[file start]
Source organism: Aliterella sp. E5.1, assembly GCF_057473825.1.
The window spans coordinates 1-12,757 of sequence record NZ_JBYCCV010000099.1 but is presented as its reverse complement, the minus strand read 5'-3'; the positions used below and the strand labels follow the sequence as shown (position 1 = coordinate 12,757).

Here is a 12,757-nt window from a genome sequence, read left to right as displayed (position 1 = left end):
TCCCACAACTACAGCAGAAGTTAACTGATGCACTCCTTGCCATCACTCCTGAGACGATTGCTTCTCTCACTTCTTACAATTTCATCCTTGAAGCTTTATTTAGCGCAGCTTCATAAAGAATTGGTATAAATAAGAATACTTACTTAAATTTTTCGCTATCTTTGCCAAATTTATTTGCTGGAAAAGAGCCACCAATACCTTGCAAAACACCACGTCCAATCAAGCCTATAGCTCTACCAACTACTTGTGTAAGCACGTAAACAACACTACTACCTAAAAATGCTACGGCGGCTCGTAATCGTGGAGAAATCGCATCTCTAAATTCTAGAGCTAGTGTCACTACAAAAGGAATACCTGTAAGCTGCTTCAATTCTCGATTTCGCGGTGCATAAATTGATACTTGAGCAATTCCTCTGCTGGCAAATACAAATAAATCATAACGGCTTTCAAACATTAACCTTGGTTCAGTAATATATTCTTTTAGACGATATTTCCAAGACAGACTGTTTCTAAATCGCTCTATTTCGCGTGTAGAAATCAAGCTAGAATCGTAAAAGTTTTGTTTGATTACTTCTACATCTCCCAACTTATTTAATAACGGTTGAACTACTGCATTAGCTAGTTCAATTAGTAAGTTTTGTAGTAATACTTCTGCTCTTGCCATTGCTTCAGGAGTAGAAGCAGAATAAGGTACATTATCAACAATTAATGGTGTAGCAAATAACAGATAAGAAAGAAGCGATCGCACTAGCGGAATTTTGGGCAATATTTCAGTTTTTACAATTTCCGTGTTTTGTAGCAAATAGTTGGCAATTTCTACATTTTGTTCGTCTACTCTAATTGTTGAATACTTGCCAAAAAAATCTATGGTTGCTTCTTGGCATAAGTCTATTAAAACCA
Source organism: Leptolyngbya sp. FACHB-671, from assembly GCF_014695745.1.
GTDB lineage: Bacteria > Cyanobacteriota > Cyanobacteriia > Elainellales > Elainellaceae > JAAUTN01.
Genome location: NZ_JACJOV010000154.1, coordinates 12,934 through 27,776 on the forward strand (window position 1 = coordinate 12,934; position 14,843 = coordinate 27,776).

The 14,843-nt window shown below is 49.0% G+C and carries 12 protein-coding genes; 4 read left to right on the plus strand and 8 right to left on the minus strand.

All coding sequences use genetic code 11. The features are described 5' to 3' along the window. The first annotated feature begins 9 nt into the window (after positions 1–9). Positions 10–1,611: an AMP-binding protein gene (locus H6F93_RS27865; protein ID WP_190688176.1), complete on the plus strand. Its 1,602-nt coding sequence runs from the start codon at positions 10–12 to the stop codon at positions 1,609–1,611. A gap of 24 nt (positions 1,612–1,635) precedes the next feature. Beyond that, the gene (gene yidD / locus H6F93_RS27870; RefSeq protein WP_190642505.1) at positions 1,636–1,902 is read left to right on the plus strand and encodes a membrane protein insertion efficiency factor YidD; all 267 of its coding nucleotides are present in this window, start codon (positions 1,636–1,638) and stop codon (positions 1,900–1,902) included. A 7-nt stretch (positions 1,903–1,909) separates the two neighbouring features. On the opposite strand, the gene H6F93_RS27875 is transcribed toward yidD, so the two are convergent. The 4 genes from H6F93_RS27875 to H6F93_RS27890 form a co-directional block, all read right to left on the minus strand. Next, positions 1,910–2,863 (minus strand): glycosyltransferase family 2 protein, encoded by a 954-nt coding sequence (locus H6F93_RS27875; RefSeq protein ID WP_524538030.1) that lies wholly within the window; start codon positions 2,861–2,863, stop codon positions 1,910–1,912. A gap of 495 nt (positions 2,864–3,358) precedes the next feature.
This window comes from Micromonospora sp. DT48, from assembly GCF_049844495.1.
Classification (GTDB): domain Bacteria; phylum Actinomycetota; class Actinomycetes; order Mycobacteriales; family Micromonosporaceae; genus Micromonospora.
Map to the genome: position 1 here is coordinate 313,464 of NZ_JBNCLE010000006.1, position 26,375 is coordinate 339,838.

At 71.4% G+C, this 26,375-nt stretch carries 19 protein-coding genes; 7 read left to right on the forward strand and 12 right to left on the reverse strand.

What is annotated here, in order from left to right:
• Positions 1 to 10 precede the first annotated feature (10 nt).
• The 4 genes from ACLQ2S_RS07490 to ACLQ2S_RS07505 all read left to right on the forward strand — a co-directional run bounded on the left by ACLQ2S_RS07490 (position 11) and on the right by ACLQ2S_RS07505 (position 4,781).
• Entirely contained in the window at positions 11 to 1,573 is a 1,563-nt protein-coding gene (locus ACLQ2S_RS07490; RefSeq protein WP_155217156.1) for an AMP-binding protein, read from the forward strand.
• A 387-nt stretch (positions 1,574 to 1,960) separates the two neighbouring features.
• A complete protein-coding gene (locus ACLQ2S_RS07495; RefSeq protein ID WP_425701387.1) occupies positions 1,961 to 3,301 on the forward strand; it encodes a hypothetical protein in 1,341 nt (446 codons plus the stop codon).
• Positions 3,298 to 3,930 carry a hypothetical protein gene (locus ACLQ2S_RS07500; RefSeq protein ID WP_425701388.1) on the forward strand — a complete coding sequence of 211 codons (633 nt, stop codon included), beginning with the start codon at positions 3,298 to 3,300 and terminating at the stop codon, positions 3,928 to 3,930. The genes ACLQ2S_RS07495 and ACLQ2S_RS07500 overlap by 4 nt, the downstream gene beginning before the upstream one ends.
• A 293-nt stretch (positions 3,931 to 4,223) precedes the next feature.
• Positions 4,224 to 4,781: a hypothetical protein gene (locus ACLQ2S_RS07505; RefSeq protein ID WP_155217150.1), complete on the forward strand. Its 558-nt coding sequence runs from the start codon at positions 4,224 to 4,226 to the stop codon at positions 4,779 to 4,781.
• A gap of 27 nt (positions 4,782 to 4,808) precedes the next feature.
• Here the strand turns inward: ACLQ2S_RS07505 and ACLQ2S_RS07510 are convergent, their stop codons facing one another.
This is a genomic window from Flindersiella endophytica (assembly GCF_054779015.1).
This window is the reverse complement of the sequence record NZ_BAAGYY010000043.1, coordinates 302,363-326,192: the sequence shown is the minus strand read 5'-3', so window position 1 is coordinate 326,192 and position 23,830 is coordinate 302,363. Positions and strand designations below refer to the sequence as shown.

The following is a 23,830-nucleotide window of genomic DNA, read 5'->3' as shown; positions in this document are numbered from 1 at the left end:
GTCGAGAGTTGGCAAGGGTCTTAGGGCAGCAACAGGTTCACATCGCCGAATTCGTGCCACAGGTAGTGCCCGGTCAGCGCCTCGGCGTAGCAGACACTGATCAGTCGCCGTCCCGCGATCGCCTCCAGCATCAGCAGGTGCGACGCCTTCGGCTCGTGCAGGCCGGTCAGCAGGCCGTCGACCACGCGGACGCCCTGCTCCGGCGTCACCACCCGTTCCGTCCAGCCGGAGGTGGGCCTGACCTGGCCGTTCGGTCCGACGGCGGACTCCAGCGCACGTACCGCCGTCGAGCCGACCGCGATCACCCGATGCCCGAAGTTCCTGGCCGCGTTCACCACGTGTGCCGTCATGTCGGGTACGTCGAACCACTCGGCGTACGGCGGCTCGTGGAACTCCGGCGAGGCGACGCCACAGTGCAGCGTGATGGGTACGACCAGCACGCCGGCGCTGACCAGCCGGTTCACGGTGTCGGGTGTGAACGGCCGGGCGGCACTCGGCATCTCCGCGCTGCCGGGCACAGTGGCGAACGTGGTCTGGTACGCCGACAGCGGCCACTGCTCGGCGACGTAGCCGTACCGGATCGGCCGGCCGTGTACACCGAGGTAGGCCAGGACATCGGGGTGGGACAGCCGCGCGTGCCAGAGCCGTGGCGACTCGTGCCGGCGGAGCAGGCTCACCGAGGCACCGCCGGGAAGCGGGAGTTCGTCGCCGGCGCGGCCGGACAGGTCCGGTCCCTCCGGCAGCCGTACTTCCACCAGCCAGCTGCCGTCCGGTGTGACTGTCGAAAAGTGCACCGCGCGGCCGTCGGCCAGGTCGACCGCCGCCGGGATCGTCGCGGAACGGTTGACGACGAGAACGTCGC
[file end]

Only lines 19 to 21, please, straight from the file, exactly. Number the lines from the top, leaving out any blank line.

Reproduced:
• A complete protein-coding gene (locus ACLQ2S_RS07495; RefSeq protein ID WP_425701387.1) occupies positions 1,961 to 3,301 on the forward strand; it encodes a hypothetical protein in 1,341 nt (446 codons plus the stop codon).
• Positions 3,298 to 3,930 carry a hypothetical protein gene (locus ACLQ2S_RS07500; RefSeq protein ID WP_425701388.1) on the forward strand — a complete coding sequence of 211 codons (633 nt, stop codon included), beginning with the start codon at positions 3,298 to 3,300 and terminating at the stop codon, positions 3,928 to 3,930. The genes ACLQ2S_RS07495 and ACLQ2S_RS07500 overlap by 4 nt, the downstream gene beginning before the upstream one ends.
• A 293-nt stretch (positions 3,931 to 4,223) precedes the next feature.